Cyprinodon bifasciatus
Twoline pupfish / cachorrito de Cuatro Ciénegas


En español




35-50 mm SL as adults, rarely >60 mm

Conservation Status

The Cuatro Ciénegas pupfish was considered to be of Special Concern by the American Fisheries Society in 1989, and listed as Threatened in 1994 by the Mexican Government.


Restricted to constant-temperature, thermal springs and their outflows of the western half of the Cuatro Ciénegas basin, Coahuila, México.


Locally common to abundant.

Habitat & Ecology

Cuatro Ciénegas pupfish occupy thermal springs and their immediate outflows, extending to deep, slow-moving parts of associated rivers and marshlands in summer but either migrating to warmer water or otherwise disappearing in winter. Males and females segregate when breeding, the former along shallow margins and the latter feeding almost continuously in aggregations near bottom offshore, sometimes at > 7.0 m deep. Young are generally distributed over soft bottoms at all depths, but most commonly in < 1.0 m of water. Foods consist primarily of detritus-rich, semi-flocculent substrate, but algae and small aquatic invertebrates also are eaten. They are strongly diurnal, resting on or within soft sediments at night


Males form breeding leks along habitat margins, usually in < 15 cm of water over soft bottoms. They are unusually aggressive, even for a pupfish, having been observed defending territories against predators including largemouth bass (Micropterus salmoides). Females remain offshore and feed, then individually move into the lek. Breeding is accomplished by a female moving to the bottom where clasped by the male, during which contact eggs are fertilized and deposited on or within the sediment (sometimes on vegetation or debris). In marshes, leks may be formed over beds of aquatic plants or algae. Eggs develop within substrate or on other surfaces in a few days. Young feed throughout the habitat, but tend to remain in shallower, marginal areas. Sexual maturity is reached in a few weeks. Highly colored males and small juveniles are present throughout the year in springs, but are evident (and only occur) in downflow habitats from March or April through October.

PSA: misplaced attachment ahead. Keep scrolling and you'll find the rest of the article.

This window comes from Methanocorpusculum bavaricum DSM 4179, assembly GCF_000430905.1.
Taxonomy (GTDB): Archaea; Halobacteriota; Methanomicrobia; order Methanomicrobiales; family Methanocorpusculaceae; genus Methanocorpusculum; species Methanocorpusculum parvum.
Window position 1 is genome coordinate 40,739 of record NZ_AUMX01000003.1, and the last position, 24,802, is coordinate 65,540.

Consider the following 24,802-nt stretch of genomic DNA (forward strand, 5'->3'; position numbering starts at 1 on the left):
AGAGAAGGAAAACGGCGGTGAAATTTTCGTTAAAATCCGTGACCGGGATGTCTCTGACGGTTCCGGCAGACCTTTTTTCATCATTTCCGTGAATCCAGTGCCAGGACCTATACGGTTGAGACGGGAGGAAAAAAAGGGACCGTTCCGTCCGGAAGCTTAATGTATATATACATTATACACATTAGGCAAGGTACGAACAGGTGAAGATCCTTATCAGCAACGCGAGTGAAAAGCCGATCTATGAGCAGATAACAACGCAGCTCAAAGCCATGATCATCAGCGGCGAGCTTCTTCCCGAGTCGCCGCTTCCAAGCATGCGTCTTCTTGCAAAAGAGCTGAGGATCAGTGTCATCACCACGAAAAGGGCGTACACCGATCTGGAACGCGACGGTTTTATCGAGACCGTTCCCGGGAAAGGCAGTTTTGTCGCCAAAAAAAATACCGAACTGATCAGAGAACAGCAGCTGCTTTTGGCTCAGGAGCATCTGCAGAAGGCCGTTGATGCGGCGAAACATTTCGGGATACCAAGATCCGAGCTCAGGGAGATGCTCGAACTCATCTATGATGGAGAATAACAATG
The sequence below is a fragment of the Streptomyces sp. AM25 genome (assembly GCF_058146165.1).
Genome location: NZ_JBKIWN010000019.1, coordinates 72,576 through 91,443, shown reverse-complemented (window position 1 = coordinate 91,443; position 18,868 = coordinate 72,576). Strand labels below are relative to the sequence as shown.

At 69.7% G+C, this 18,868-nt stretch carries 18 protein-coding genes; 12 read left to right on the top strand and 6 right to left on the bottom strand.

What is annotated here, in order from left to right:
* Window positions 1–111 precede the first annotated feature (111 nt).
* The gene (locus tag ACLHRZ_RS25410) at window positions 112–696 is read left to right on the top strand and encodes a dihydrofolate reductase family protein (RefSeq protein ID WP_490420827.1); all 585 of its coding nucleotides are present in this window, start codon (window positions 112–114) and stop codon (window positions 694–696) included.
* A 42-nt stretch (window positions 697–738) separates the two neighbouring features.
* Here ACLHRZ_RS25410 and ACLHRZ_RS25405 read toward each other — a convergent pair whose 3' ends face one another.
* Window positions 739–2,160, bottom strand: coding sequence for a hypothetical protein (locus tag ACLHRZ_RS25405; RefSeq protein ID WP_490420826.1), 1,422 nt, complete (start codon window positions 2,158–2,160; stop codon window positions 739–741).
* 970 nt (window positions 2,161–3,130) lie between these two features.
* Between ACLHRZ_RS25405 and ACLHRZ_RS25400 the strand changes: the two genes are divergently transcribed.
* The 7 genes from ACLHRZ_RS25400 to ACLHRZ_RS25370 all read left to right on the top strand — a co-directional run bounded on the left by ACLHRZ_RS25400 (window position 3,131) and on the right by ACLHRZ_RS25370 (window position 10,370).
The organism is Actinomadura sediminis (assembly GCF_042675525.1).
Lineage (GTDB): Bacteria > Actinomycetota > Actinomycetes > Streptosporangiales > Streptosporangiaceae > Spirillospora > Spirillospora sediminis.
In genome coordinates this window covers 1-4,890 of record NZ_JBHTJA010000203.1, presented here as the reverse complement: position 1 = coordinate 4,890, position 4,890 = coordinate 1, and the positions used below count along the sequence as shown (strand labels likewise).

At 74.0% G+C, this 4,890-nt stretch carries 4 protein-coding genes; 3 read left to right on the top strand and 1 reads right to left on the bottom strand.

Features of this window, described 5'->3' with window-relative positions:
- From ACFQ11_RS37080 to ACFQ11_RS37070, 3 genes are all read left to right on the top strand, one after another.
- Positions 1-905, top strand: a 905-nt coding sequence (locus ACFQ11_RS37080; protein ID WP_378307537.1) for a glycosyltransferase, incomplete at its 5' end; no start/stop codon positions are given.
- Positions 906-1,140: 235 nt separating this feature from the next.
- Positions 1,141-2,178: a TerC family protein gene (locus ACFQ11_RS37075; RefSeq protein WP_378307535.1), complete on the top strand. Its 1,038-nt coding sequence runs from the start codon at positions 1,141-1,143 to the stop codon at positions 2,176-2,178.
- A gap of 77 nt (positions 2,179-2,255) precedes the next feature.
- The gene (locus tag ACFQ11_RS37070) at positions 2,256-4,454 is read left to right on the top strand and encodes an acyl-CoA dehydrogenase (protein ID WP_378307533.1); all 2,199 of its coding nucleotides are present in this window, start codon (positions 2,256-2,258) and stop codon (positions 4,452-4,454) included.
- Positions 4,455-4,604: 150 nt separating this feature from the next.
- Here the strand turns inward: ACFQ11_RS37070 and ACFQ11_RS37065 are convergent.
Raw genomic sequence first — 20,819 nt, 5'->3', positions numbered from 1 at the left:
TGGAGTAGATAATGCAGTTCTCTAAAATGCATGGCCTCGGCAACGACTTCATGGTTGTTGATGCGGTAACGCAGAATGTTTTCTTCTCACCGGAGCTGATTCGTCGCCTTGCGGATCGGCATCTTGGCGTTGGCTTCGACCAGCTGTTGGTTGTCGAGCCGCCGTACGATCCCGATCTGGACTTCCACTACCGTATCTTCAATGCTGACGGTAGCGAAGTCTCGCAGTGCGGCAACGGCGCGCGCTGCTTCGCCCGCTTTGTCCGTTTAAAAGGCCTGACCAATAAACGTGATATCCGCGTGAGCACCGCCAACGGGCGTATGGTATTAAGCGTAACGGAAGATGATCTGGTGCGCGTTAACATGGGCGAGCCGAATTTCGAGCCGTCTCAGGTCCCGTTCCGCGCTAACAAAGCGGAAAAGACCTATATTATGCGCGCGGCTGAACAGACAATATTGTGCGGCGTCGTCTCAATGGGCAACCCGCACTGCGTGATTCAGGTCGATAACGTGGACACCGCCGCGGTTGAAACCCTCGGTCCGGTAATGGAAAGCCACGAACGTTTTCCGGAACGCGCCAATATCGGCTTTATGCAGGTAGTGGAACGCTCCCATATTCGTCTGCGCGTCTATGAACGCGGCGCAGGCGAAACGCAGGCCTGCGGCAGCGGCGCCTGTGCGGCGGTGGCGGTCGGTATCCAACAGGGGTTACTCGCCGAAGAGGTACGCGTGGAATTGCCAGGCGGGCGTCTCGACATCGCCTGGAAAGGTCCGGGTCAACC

Some springs have been canalized resulting in reduced water levels and in some instances total desiccation. Reduced flow during prolonged drought of the past few years have resulted in losses in habitat, not only directly but also indirectly due to changes in thermal and headspring/downflow habitat relations. Cuatro Ciénegas and Coahuilan pupfishes (Cyprinodon atrorus), the latter living in variable, downflow habitats, may hybridize extensively. Reduced spring discharges result in diminution of marshes, bringing the preferred and required habitats of these two species into greater proximity and increasing potentials for introgressive hybridization. Extraction of groundwater exacerbates these conditions. As with other Cuatro Ciénegas fishes, introduced crayfish, molluscs, and perhaps fishes (none yet confirmed as naturalized) may be expected to result in ecosystem-level changes that influence the species in the future.

Conservation Actions

A substantial proportion of the Cuatro Ciénegas basin, including many springs, outflow channels, and other habitats occupied by this pupfish, were set aside in 1994 as a biological preserve. Specific conservation actions are, however, yet to be proposed or implemented.

Conservation Recommendations

Devise and implement conservation actions preventing further loss and change of habitat and prohibit introductions of non-indigenous organisms.

Important References


W. L. Minckley, Department of Zoology, Arizona State University, Tempe, Arizona 85287-1501

Link to Phil Pister's Environmental Biology of Fishes Cyprinodon paper

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